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Crowds turn out for final gay marriage push before election in Melbourne and Brisbane

Crowds turn out for final gay marriage push before election in Melbourne and Brisbane

Thousands of LGBTs and their allies marched and rallied in the state capitals of Queensland and Victoria on Saturday in the last protest actions in support of same-sex marriage that will be held in Brisbane and Melbourne before Australian voters go to the polls.

Melbourne Greens MP Adam Bandt told protesters at the Melbourne rally that they should be proud of themselves for bringing the Australian public around to their way of thinking.

‘I want you to turn to the person beside you and pat them on the back because not only have you convinced the community, not only have you convinced commentators, but you’ve convinced the Prime Minister and pretty soon you’re going to convince the parliament,’ Bandt said.

‘To get things done we will need people who will continue to stand up no matter what.’

Bandt said he was disappointed with the major parties, with the ruling Labor Party not binding its members to support the reform despite marriage equality being in the party’s official platform and Labor leader Prime Minister Kevin Rudd saying he supports the issue – while Opposition leader Tony Abbott says his party room would only consider whether his Liberal-National Coalition would allow its MPs a conscience vote after the election.

‘Every Member of Parliament in my party will stand up and vote for what’s right, and that’s what everyone else needs to do as well,’ Bandt said.

Accompanying Bandt were two people in penguin costumes standing together as a couple – a symbol of same-sex attraction being natural.

The Labor candidate hoping to win Bandt’s seat back for her party, Cath Bowtell is also a same-sex marriage supporter and spoke at the rally.

Greens leader Senator Christine Milne continued the theme while speaking in Brisbane.

‘This ought not to be a conscience vote – this ought to be a vote on a matter of discrimination,’ Milne told the crowd.

‘We wouldn’t have a conscience vote on women’s equality … We wouldn’t be having conscience votes on any other form of equality – why is this a conscience issue?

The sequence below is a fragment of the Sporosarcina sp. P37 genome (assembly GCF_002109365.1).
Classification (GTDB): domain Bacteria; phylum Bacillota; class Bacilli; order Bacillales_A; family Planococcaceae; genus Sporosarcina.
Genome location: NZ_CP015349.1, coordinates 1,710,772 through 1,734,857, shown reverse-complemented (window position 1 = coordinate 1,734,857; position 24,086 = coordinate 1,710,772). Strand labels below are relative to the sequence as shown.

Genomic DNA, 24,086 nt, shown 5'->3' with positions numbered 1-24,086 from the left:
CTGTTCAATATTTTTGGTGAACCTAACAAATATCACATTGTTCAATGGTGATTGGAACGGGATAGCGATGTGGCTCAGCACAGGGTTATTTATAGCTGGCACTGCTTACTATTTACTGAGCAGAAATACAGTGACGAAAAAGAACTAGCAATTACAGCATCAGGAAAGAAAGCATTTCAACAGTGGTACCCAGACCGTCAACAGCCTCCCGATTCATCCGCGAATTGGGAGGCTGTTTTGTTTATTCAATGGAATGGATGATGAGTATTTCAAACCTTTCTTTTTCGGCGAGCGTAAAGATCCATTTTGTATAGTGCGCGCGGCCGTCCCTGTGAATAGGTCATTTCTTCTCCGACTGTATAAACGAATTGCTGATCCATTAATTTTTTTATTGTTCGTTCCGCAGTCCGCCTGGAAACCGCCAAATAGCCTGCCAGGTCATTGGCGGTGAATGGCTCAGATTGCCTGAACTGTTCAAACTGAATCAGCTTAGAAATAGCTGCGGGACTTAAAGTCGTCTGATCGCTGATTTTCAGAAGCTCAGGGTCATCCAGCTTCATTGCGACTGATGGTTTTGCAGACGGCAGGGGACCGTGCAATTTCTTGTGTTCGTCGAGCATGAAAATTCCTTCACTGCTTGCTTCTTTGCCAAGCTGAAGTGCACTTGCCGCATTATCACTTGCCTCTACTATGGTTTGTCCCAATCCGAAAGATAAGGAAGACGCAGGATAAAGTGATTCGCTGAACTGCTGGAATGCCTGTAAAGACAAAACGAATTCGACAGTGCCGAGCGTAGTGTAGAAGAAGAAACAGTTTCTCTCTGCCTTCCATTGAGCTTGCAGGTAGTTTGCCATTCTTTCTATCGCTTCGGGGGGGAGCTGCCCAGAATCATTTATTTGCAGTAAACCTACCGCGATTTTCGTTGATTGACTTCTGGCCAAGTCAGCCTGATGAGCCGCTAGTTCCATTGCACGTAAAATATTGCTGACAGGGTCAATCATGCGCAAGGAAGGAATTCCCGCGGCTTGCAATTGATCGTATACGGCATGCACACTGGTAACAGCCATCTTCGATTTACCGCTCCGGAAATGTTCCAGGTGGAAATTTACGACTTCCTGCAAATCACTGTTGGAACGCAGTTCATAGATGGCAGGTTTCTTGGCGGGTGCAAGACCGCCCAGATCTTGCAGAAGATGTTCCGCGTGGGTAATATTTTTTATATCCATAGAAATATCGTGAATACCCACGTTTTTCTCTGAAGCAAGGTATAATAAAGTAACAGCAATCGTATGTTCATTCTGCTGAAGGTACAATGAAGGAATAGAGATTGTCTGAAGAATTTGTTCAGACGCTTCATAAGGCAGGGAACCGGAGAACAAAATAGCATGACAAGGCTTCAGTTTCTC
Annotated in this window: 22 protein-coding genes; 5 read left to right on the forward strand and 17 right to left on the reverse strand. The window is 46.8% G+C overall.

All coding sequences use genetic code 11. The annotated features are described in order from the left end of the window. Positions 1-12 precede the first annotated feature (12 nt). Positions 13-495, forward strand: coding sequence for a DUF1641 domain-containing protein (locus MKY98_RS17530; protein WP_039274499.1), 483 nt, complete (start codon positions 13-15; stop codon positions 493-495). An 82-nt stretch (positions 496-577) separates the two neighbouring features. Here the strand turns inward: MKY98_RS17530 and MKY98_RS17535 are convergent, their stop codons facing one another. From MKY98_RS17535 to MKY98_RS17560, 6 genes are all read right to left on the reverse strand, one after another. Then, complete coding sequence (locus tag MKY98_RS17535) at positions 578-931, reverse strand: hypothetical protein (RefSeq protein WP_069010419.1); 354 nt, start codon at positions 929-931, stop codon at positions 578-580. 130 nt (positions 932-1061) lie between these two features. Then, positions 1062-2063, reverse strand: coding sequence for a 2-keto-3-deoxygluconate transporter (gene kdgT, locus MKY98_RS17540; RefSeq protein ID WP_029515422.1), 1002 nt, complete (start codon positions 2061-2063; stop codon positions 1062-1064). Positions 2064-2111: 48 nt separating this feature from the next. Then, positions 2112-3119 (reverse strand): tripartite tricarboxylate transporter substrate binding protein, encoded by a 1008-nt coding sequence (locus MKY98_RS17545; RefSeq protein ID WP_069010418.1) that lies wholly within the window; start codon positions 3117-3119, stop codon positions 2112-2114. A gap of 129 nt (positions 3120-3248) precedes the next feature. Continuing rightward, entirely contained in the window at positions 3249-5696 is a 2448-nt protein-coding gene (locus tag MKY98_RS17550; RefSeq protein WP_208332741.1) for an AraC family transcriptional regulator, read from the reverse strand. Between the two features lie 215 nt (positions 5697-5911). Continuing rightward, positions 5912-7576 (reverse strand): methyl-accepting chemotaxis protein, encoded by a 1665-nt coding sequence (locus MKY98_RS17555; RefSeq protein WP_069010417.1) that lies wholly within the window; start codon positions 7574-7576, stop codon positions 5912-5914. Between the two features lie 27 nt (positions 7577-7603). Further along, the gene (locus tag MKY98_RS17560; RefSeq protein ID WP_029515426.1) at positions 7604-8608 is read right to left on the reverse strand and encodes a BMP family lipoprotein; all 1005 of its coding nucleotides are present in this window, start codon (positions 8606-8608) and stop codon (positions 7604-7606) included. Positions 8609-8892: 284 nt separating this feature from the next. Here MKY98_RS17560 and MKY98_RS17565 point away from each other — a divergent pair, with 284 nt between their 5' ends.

‘In this country, we should not be discriminating against people on the basis of their sexuality, full stop.’

Milne said the next step in the fight for equality needed to be a cross party group in the Parliament working to build bipartisan reform.

‘We will campaign to make sure that there is a cross-party coalition of MPs across all political parties and that means we have to bring pressure to bear on Tony Abbott to allow a conscience vote for the Coalition,’ Milne said.

The demonstration took place within the boundaries of Liberal-National Party MP Teresa Gambaro’s electorate of Brisbane – who did not speak at the rally.

Gambaro has expressed her personal support for same-sex marriage but has not crossed the floor in parliament when the opportunity arose and will not say whether she would contradict her party’s line in future – though she says she will advocate for a conscience vote in her party room.

Labor candidate Fiona McNamara and Greens candidate Rachel Jacobs both used the rally to express their support for LGBT equality.

In the lead up to the rallies, Equal Love convener Ali Hogg said that people would keep taking to the streets until the issue was finally resolved.

‘Nine years is too long,’ Hogg said, ‘We shouldn’t still be fighting for this basic human right in 2013.

‘And while it’s great that the PM supports equality, we need a commitment that it will be made law, we need the ALP to follow through with their policy, and we need the Liberals to change their bigoted position.

‘The last nine years have shown we can’t rely on politicians in Canberra. We will keep hitting the streets until equal rights are law.’

Further protests are being held on 1 September in Sydney at midday at the Sydney Town Hall, and on the 7 September election day in Adelaide outside the state parliament at 1pm, and in Perth at 1pm in Stirling Gardens.